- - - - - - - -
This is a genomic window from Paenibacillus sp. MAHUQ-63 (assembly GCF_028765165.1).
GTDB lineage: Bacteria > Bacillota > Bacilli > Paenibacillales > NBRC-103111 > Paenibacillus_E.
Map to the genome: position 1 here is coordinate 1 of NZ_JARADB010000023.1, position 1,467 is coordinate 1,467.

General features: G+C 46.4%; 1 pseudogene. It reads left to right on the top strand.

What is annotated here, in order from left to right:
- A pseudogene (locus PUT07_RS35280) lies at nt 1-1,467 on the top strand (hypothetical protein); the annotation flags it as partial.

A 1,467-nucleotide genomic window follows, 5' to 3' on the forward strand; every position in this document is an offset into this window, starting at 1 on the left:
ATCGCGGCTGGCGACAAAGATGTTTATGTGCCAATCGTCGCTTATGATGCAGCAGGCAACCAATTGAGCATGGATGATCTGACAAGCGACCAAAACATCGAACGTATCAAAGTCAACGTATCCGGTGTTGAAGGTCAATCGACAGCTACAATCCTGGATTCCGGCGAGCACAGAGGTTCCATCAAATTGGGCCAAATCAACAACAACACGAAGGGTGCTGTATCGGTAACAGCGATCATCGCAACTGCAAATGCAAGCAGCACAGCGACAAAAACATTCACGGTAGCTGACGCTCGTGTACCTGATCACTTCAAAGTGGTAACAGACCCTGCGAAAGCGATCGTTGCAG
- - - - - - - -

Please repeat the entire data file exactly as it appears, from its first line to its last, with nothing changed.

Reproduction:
This is a genomic window from Paenibacillus sp. MAHUQ-63 (assembly GCF_028765165.1).
GTDB lineage: Bacteria > Bacillota > Bacilli > Paenibacillales > NBRC-103111 > Paenibacillus_E.
Map to the genome: position 1 here is coordinate 1 of NZ_JARADB010000023.1, position 1,467 is coordinate 1,467.

General features: G+C 46.4%; 1 pseudogene. It reads left to right on the top strand.

What is annotated here, in order from left to right:
- A pseudogene (locus PUT07_RS35280) lies at nt 1-1,467 on the top strand (hypothetical protein); the annotation flags it as partial.

A 1,467-nucleotide genomic window follows, 5' to 3' on the forward strand; every position in this document is an offset into this window, starting at 1 on the left:
ATCGCGGCTGGCGACAAAGATGTTTATGTGCCAATCGTCGCTTATGATGCAGCAGGCAACCAATTGAGCATGGATGATCTGACAAGCGACCAAAACATCGAACGTATCAAAGTCAACGTATCCGGTGTTGAAGGTCAATCGACAGCTACAATCCTGGATTCCGGCGAGCACAGAGGTTCCATCAAATTGGGCCAAATCAACAACAACACGAAGGGTGCTGTATCGGTAACAGCGATCATCGCAACTGCAAATGCAAGCAGCACAGCGACAAAAACATTCACGGTAGCTGACGCTCGTGTACCTGATCACTTCAAAGTGGTAACAGACCCTGCGAAAGCGATCGTTGCAG